An Ontario superior court judge has struck down provisions that prevent Canadian ex-pats from voting in federal elections, despite living abroad. Considering that we vote for local constituency MPs, and not parties or leaders, one does wonder how we will determine who these ex-pats will vote for, seeing as they don’t have a current riding for whom they are choosing an MP to represent them in. While some jurisdictions that allow expats to vote decide this on the basis of their last Canadian address, it does make one wonder about that kind of determination as riding boundaries change and you have more people voting at that address than are currently registered. Or maybe I’m letting reality and the rules of the way things work get in the way of more abstract feelings about democracy once again.

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QP: Shuffled sparring partners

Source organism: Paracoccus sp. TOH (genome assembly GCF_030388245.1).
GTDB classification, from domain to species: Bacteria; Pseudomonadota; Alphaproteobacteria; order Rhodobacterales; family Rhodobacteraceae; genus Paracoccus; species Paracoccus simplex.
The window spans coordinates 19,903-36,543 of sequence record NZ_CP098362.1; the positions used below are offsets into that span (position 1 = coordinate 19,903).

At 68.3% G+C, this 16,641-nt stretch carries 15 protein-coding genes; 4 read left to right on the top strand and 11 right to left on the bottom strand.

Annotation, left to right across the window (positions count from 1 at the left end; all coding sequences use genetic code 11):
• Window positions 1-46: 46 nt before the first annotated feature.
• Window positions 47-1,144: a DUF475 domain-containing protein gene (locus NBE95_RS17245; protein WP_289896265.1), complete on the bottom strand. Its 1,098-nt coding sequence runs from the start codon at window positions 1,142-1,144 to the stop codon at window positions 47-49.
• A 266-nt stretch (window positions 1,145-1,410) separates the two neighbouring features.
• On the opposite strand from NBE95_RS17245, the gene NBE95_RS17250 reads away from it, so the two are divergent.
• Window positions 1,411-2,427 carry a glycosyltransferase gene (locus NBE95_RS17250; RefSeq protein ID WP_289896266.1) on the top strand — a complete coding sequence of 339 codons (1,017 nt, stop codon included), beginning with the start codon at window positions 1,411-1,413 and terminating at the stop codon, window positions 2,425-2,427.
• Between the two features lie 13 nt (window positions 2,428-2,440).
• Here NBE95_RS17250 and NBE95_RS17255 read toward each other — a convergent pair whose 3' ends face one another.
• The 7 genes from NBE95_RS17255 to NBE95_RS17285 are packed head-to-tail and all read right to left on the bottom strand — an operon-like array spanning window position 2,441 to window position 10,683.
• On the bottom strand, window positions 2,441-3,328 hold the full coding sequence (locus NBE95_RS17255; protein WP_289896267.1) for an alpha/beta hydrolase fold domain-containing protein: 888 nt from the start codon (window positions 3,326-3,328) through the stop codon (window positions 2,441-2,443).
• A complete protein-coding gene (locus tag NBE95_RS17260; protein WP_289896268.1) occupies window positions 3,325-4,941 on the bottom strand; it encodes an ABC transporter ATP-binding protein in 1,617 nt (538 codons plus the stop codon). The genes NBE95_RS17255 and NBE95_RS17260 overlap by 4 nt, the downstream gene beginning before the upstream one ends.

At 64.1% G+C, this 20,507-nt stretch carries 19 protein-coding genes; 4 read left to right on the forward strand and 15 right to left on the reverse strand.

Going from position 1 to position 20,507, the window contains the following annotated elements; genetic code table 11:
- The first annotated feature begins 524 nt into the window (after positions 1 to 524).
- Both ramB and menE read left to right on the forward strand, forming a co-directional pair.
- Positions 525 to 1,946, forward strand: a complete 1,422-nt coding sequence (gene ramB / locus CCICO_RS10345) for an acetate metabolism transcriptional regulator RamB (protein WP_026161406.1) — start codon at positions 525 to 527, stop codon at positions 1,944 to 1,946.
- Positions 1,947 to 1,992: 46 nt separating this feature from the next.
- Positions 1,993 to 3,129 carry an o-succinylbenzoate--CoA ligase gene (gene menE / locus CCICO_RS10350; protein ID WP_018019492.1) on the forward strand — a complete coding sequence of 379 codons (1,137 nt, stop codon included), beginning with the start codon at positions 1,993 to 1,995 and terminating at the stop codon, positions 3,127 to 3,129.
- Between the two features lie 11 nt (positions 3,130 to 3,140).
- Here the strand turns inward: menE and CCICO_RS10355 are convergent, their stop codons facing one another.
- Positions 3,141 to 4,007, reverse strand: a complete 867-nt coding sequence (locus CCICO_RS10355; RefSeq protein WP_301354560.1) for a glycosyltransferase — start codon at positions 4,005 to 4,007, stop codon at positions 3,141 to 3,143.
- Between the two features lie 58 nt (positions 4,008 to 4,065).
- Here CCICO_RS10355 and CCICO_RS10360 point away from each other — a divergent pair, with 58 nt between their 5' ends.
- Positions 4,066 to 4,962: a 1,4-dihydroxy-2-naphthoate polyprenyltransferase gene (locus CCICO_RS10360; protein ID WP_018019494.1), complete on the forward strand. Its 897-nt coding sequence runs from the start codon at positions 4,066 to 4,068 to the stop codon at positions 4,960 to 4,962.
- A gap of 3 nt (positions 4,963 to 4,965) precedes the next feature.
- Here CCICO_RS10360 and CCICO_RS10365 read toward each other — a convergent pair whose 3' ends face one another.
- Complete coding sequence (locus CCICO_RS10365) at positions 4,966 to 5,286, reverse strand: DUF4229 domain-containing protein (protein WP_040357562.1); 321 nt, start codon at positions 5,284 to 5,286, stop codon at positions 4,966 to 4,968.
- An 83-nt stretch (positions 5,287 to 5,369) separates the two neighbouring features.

After two weeks away, MPs were back and ready to carry on with the Grand Inquest of the Nation. With Harper still off in Europe, it was a question as to whether there would be a front-bench babysitter answering questions, or just ministers and parliamentary secretaries in the leaders’ round. Thomas Mulcair led off by asking about the situation in Ukraine, and David Anderson read a pro forma statement about travel bans and economic sanctions. Mulcair then turned to the Supreme Court ruling on the Nadon reference, and wondered if the government would accept the ruling. Peter MacKay stood up to reiterate that they got legal opinions beforehand, that they were surprised by the decision, and they felt that Nadon was a legal expert, and would study the decision. Mulcair then asked if the new minister of finance would abandon the national securities regulator project. Joe Oliver, in his debut answer in his new role, but said that he would wait for the new critic to ask in order to be fair to him after he took such a major pay cut. Mulcair then moved onto the elections bill, and Pierre Poilievre invited Mulcair to call witnesses before the committee, saying the bill would “protect” our system of democracy. Scott Brison led off for the Liberals, and asked about the coming cuts to infrastructure funds. Denis Lebel answered that they were increasing funds. Brison reminded him that the funding commitments were back-end loaded and that communities would have to hike property taxes in the interim, but Lebel insisted the preamble was wrong. Marc Garneau took another stab at the question in French, and got the same answer from Lebel.